Inniss’ defence team told Barbados TODAY that they would be appealing the conviction as well as the sentence. The anticipated grounds for appeal include legal error, lack of sufficient evidence to support a guilty verdict and ineffective representation. The defence team said that to grant the appeal, the appellate court must find that these errors affected the outcome of the case.

If the initial judgment is reversed, the appellate court will send the case back to a lower court and order the trial court to take further action. It could also order that: a new trial be held, the trial court’s judgment be modified or corrected, or the trial court reconsider the facts, take additional evidence, or consider the case in light of a recent decision by the appellate court. A successful appeal could end the case altogether where the appellate court finds that there is insufficient evidence to retry Inniss. On July 31, 2020, Judge Matsumoto dismissed the initial appeal made by Inniss’ then counsel Ricco and Legon.

Inniss told the court today that he was “the first person convicted by use of the Barbadian 1929 Prevention of Corruption Act (POCA).” He also underscored the fact that this conviction “occurred in the US” and that the “court and all interested parties may not have benefited from a fuller discussion on the 1929 POCA and its application or lack thereof over the past 90 years…”

The former St James South Member of Parliament stated, “In 2010 the then Government recognized that the POCA was outdated and in dire need of major changes to bring the law into some semblance of relationship with Government, people, and politics.”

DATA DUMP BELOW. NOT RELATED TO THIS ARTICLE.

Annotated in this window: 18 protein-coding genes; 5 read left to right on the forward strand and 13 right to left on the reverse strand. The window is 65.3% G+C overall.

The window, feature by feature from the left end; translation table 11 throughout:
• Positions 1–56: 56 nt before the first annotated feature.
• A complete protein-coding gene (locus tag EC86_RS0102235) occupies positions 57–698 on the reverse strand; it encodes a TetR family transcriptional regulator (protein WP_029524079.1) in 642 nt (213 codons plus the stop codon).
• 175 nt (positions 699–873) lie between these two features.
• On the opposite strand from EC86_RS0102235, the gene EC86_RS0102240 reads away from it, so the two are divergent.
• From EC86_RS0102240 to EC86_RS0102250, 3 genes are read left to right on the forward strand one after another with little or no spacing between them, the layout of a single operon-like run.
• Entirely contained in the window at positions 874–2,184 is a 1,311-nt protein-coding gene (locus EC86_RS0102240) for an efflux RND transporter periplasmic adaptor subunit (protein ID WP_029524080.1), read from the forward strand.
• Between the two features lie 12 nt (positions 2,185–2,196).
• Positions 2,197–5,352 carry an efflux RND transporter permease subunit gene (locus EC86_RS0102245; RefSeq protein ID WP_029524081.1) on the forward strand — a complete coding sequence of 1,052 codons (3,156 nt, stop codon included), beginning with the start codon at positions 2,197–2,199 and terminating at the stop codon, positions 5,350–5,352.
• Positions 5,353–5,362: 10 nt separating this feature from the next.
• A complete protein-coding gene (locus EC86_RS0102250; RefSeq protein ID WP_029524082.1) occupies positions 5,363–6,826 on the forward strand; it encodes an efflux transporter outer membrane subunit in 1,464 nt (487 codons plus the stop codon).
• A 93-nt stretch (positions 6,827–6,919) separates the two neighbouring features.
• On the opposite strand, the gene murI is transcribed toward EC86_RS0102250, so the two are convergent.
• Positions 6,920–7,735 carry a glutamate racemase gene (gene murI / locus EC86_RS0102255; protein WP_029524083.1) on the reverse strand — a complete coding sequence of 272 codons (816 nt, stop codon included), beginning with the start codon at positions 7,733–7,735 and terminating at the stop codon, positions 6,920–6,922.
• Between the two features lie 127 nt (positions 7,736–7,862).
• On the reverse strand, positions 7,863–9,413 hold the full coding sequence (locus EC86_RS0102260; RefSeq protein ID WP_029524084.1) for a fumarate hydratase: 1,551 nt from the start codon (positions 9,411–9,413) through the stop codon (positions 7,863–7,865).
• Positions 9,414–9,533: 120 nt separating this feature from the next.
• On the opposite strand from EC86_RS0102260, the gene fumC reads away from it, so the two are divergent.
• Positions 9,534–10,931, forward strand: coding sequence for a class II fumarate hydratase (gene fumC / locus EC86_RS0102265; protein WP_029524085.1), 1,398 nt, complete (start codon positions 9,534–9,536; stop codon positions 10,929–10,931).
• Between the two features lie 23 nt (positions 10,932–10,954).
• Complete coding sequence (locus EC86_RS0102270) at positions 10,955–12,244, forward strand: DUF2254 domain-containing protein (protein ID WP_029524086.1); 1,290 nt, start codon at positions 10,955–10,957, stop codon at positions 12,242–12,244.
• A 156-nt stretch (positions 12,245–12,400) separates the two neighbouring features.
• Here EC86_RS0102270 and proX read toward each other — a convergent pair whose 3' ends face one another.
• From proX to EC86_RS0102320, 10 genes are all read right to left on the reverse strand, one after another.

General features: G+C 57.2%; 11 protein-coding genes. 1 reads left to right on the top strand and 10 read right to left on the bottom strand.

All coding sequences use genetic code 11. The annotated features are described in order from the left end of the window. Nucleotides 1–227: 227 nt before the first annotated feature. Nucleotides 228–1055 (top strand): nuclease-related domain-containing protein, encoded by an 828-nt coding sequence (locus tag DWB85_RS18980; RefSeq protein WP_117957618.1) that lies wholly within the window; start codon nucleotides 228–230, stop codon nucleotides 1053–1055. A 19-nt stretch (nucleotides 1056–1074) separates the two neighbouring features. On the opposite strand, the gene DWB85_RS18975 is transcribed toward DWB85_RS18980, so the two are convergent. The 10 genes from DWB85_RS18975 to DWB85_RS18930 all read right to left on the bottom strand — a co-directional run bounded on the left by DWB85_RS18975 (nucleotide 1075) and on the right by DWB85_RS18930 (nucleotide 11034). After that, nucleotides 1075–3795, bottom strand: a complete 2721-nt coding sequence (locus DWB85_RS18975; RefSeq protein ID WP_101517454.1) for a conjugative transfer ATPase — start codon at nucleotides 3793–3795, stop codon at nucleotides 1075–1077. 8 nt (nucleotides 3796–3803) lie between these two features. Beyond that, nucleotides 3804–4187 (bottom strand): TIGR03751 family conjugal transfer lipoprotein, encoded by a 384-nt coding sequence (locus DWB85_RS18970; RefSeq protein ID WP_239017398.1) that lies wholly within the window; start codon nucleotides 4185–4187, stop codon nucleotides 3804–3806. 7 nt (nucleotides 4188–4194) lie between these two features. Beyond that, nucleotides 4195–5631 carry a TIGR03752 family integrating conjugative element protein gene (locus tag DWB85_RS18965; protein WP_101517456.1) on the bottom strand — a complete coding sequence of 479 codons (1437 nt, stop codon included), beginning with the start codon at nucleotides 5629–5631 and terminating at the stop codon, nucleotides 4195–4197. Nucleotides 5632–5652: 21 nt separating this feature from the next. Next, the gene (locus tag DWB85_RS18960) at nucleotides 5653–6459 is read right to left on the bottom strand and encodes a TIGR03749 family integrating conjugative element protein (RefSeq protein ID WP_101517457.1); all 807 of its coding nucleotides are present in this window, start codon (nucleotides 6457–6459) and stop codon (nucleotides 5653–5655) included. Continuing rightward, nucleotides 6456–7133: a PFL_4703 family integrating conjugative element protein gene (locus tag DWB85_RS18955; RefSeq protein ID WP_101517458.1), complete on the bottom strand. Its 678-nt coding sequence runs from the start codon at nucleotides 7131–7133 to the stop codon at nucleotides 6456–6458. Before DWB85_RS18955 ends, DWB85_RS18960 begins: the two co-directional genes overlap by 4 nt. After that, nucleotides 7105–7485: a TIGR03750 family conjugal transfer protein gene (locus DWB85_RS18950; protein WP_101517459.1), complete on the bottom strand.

The US Court was advised that the law “predated the establishment of Cabinet Government, the 1966 Constitution of Barbados and several other laws, structures, policies, and programmes.” He also pointed out that “after several attempts” to overhaul the legislation completely, it remains on the statute books of Barbados.

Inniss told Judge Matsumoto that he had lost his “dignity, respect, relationships, and hope” over the past 32 months whilst confined to the USA. “I was often reluctant to tell others exactly what I have experienced or how I have suffered over the past 32 months,” Inniss said. He admitted that he kept his emotional and psychological state to himself “out of an unwillingness to burden others or to have them neglect their own circumstance to address my concerns”.

The former industry minister shared the “very real and practical challenges” that he had to face and live with since August 2018 when he was first charged.

“Every attempt to find employment here in the US has been unsuccessful,” he said. Inniss added that “once potential employers were made aware of the charges, all doors were closed”. Speaking in a frank manner to the judge, Inniss stated that what was often portrayed on US news and criminal justice programmes was a lived reality as he now knew personally what it is like to be a “convict, immigrant, black and poor in the US”. He emphasised that he has “felt it all – all wrapped in one”.

While Inniss said he ultimately looked forward to returning to Barbados, he added that he was aware of the fact that he would be “persona non-grata” in many respects. He said that his “ability to do simple things like open a bank account, obtain services, find employment, and even have relationships are minimal.” He added it was “like having gone to the mountaintop and then be catapulted down into the valley with all the cuts, bruises, and agony gained on the tumultuous cascade”.